This assignment is due Jan 18, 2016 by email (hard copy to be submitted in class on Jan. 19).
For the week ending Jan. 15, please read all you can about demand, supply, and markets. Use mainly Mankiw (or any standard textbook) and my lecture notes (Lectures 4, 5, 6, 6A, and 7).
In answering these questions, you may use any source – textbooks, Google, etc. – but you will get no credit if you do not cite your sources. You may organize yourselves in any way to cooperate — or compete — with each other. Please indicate briefly whether you are convinced of your answer, including the reasons as to why or why not.
Each of questions 1-5 is worth 6 pts. Questions 6 and 7 are worth 10 pts. each. Extra-credit questions are optional.
1. Explain in your own words why opportunity cost is “the next best thing.” Does the concept of rationality play a role in the explanation. Explain.
2. Prove the Law of Demand, using (a) graphs; and (b) verbal arguments.
3. What is the relationship between the Law of Diminishing Marginal Utility and the Law of Demand? Explain your answer. Give a proof, if you can, using a numerical example. (Hint: Set up a table of total and marginal utilities for a given consumer, and show what happens to the quantity demanded of a good whose price has gone down.) Extra credit (5 pts.): What happens to the Law of Demand if the Law of Diminishing Returns does not hold?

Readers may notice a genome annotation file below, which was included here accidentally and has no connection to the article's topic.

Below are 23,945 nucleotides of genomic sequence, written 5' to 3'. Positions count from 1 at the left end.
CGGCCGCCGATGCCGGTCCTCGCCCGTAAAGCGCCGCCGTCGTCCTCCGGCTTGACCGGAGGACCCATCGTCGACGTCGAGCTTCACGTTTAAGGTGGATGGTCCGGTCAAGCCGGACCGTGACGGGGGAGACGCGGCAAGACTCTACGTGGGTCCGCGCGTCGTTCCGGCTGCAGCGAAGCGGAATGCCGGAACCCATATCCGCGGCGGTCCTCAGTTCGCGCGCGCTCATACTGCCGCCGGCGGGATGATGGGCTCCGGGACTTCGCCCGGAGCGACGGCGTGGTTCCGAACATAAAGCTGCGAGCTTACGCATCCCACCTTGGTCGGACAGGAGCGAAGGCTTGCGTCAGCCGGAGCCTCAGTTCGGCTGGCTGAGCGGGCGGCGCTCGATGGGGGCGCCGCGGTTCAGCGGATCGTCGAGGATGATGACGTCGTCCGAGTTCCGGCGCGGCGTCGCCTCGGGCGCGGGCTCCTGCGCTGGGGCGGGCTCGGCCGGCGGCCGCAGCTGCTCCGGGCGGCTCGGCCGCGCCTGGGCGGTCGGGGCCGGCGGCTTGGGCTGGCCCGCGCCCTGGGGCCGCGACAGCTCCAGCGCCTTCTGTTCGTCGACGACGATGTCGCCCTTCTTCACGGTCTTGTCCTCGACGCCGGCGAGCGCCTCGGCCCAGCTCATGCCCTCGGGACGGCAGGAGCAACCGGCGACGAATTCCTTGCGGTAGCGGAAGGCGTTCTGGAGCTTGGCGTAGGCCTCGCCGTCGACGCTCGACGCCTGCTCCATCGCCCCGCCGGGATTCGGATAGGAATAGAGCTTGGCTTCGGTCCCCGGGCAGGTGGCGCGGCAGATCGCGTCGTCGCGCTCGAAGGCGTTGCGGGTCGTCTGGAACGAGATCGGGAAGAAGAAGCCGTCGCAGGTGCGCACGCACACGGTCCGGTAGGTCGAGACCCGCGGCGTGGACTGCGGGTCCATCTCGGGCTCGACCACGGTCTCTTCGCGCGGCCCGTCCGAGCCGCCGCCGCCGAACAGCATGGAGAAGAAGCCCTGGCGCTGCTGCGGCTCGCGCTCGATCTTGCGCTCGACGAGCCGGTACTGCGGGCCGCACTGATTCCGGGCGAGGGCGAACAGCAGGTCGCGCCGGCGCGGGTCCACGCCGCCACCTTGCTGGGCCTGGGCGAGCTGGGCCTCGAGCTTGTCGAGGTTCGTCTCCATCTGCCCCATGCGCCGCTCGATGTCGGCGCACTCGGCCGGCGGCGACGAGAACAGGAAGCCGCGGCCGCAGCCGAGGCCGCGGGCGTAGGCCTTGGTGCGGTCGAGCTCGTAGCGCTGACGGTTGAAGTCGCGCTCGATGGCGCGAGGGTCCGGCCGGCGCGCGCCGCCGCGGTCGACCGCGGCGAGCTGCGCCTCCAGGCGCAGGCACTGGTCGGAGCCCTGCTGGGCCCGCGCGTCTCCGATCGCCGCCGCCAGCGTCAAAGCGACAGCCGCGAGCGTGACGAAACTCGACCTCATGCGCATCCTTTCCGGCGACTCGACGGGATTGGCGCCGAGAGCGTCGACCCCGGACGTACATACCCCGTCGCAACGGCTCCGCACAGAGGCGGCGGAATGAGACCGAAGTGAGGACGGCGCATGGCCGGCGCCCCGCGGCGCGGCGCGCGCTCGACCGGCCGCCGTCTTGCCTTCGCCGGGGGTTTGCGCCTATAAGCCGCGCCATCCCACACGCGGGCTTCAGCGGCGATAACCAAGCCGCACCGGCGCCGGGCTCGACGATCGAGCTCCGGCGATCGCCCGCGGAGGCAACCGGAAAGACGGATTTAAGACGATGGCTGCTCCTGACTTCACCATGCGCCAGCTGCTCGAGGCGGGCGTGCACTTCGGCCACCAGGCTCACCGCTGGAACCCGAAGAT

4. Prove the Law of Supply, using a numerical example based on the assumption that producers-sellers aim to maximize profits.
5. What is the relationship between the Law of Diminishing Returns and the Law of Supply? Explain. Give a proof using a numerical example. Extra credit (5 pts.): What happens to the Law of Supply if the there is Increasing Returns instead of Diminishing Returns?
6. Explain how the market (equilibrium) price is determined, using (a) the concept of “tatonnement”; or (b) the process by which individual buyers and sellers bargain with each other even though they have incomplete information on what is the correct level of the market price.(Hint: for (b), imagine that a market consists of producers and consumers, and also a third group called “market makers” who buy from producers and sell to consumers. The market makers keep a stock or inventory of the good, and will make a deal with producers and consumers based on their best guess on the “correct” price for the good.)
7. In Mankiw, there appears to be an inconsistency between his claim that in competitive markets, individual participants cannot affect the market price, and his other claim that if the actual price is higher or lower than the market price, individual participants will or can adjust the price towards the market price. In other words, how can an economist claim that individual market participants have no power to affect price, but then also claim that their individual pricing and buy-sell decisions will move the price to the equilibrium? Explain your answer.